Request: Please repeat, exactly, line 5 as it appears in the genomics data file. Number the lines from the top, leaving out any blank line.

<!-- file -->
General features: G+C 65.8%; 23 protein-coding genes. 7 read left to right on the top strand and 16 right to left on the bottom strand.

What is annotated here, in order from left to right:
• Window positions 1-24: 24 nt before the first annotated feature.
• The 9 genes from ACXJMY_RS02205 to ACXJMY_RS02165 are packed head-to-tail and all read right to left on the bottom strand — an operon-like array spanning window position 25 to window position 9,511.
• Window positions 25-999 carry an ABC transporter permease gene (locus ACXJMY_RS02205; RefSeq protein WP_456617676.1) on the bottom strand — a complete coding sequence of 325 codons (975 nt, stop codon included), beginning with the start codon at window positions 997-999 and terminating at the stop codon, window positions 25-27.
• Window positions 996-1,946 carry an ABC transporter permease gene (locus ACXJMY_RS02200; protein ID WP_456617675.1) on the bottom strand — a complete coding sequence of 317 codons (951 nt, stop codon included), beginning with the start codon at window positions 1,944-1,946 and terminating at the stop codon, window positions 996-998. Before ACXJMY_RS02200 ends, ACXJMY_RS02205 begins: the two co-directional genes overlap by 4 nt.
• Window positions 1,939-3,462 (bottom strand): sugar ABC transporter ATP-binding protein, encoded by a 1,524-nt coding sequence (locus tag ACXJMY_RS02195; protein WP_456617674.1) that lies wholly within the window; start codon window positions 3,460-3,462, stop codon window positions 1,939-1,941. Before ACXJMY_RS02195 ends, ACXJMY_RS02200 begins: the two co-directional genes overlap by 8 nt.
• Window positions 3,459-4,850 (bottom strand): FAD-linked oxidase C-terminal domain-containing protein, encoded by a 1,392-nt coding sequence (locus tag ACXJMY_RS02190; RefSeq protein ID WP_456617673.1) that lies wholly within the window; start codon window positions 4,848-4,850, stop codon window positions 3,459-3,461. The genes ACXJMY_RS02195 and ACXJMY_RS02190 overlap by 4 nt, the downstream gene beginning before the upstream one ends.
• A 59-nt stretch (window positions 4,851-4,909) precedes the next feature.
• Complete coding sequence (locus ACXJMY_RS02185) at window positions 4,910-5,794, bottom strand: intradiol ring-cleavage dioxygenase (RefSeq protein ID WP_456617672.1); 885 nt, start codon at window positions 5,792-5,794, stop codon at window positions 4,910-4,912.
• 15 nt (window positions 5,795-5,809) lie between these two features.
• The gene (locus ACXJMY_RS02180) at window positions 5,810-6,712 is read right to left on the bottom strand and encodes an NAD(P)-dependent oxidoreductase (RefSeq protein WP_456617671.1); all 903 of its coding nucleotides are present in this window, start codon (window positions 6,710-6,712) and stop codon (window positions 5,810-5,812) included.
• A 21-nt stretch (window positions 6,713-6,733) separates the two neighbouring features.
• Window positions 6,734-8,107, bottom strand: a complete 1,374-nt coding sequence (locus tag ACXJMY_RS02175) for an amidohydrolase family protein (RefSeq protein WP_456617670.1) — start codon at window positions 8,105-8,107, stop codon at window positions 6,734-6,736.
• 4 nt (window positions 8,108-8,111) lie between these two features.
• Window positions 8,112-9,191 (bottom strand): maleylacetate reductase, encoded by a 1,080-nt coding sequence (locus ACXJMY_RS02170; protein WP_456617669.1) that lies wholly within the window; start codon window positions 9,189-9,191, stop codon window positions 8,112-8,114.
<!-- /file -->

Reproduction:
• Window positions 25-999 carry an ABC transporter permease gene (locus ACXJMY_RS02205; RefSeq protein WP_456617676.1) on the bottom strand — a complete coding sequence of 325 codons (975 nt, stop codon included), beginning with the start codon at window positions 997-999 and terminating at the stop codon, window positions 25-27.